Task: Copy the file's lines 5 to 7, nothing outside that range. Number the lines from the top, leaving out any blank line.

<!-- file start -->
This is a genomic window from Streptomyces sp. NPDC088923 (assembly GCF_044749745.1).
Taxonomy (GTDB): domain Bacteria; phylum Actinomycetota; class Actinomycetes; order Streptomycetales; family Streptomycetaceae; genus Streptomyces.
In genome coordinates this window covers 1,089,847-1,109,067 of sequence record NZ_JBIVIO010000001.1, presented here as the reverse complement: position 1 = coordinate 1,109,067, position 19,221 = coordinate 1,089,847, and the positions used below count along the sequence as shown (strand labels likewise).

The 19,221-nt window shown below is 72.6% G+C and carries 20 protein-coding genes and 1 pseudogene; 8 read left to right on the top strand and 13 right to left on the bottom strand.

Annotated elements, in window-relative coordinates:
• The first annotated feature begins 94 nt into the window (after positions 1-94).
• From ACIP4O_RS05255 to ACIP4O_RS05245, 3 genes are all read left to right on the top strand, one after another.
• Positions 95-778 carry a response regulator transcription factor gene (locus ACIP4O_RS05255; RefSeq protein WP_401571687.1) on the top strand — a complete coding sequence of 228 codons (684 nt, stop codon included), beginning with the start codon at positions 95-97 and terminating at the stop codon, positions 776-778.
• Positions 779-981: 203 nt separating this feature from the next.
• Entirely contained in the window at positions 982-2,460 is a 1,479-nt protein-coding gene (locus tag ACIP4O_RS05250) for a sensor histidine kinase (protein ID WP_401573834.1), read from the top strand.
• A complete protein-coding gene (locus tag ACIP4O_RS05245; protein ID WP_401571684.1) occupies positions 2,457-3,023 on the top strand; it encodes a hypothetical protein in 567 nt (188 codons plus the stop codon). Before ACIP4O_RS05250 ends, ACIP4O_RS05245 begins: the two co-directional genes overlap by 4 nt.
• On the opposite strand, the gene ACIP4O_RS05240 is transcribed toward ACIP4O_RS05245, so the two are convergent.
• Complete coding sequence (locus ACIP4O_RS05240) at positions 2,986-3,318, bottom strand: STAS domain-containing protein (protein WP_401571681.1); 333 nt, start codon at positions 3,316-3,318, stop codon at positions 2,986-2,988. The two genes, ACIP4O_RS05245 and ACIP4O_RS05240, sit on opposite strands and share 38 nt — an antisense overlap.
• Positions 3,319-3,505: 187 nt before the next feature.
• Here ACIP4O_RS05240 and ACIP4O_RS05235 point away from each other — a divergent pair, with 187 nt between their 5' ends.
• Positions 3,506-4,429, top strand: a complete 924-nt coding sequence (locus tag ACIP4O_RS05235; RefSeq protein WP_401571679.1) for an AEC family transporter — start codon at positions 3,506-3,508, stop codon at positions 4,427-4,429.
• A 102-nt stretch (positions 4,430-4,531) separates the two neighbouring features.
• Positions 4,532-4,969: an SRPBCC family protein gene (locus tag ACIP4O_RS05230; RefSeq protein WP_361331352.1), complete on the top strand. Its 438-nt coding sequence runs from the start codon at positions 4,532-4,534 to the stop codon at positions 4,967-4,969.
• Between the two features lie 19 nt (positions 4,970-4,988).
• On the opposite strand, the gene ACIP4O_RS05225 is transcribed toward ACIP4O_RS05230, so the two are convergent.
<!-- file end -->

Annotated elements, in window-relative coordinates:
• The first annotated feature begins 94 nt into the window (after positions 1-94).
• From ACIP4O_RS05255 to ACIP4O_RS05245, 3 genes are all read left to right on the top strand, one after another.